Learn efficient research methods, and how to make the most of vintage clips, and rights and clearances

Archival material is the backbone of any historical documentary. Vintage footage and photographs give us the visceral connection and sensual texture that connects us with the past.

This workshop covers the entire archival process from research of footage, still photos and fine art, to the ordering process and clearing rights, as well as issues surrounding copyright, public domain and fair use.

Students learn efficient research methods, how to make the most of the National Archives and other public resources, and the most sensible approaches to using commercial stock footage.

Whether your interest is local stories or broad national or international topics, you can make the most of your budget while developing archival as a substantial and meaningful dimension to your film.

This workshop is taught by an Emmy Award-winning Archival Image Researcher, Rich Remsberg. Remsberg works regularly on American Experience, NOVA and other PBS productions, as well as programs for National Geographic, History Channel, museum exhibits, and independent films. He is the author of Hard Luck Blues: Roots Music Photographs from the Great Depression.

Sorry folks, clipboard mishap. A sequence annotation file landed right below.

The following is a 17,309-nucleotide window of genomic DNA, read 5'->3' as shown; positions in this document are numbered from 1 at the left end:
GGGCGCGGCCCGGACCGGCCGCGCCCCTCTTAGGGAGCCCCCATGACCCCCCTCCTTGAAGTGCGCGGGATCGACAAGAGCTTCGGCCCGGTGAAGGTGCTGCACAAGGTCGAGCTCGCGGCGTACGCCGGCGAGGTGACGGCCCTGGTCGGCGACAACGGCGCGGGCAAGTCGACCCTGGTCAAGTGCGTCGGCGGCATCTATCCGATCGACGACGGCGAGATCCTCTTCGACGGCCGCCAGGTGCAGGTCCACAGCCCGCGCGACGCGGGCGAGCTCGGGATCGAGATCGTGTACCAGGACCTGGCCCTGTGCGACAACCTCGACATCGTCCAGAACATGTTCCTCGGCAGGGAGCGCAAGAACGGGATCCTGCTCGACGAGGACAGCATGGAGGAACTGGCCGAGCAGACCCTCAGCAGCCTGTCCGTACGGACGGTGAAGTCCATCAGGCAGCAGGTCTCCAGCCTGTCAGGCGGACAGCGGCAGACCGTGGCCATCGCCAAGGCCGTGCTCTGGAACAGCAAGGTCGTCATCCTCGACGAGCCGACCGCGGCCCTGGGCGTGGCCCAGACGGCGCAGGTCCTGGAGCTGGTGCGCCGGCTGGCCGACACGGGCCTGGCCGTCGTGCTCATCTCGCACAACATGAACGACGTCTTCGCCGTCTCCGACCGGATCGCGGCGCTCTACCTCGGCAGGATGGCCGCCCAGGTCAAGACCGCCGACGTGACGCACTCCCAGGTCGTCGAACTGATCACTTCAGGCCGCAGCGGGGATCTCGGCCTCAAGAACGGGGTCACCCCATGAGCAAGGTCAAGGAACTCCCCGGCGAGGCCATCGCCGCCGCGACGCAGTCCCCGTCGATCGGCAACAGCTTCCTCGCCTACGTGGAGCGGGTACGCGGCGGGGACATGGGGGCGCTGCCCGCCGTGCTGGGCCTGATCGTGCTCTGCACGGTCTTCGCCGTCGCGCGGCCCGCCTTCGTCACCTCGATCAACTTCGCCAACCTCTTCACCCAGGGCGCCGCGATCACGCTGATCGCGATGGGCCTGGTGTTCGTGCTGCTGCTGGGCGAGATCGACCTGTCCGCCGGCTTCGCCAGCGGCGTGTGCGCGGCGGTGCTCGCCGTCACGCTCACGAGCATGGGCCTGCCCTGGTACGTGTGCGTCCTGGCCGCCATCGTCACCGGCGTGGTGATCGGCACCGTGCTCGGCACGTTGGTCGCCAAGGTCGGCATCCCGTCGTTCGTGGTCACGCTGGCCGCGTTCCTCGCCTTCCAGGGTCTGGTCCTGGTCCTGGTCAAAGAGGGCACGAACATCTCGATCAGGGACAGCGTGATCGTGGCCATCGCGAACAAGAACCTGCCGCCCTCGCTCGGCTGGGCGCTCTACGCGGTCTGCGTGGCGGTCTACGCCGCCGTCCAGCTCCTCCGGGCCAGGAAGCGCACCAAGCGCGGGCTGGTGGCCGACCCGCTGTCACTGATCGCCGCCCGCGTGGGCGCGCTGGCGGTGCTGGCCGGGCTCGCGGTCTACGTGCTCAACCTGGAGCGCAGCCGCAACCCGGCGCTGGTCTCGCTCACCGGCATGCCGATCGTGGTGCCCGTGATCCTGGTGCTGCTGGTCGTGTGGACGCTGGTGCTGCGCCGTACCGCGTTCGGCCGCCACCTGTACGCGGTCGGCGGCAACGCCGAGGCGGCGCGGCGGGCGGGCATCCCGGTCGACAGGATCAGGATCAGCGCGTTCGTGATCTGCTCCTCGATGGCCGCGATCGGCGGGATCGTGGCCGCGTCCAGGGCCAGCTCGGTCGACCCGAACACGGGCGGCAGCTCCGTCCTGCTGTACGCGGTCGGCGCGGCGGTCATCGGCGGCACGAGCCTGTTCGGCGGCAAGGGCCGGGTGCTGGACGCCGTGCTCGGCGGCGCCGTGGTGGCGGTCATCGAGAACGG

http://atlasfilms.org/

Winter/Spring lodging and meal package available for $475. Includes breakfast and lunch Monday - Friday. Dinner services are not available during our Winter/Spring session. Meal plan (mandatory) without lodging is $100.

Instructors

Rich Remsberg



Rich Remsberg is an Emmy Award-winning archival footage and image researcher. While most of his work is for feature documentaries, museum exhibits, and PBS signature series, his credits also include IMAX films, video games for Activision, and development projects for MIT. 

His own short films have screened at Slamdance, the Walker Arts Center, and the Bowery Ballroom, and he is the author of two books, most recently Hard Luck Blues: Roots Music Photographs from the Great Depression. He has served on the faculty of the Library of Congress' American Folklife Center Field School, was a frequent collaborator with the electronic music duo, The Books, and is a regular contributor to Esopus Magazine and NPR's online feature, The Picture Show. 
 
A native Midwesterner, he now lives in North Adams, Massachusetts. 

 

 www.atlasfilms.org

Course Dates

Jul 27 to Aug 2

Tuition

$995

Class Size

15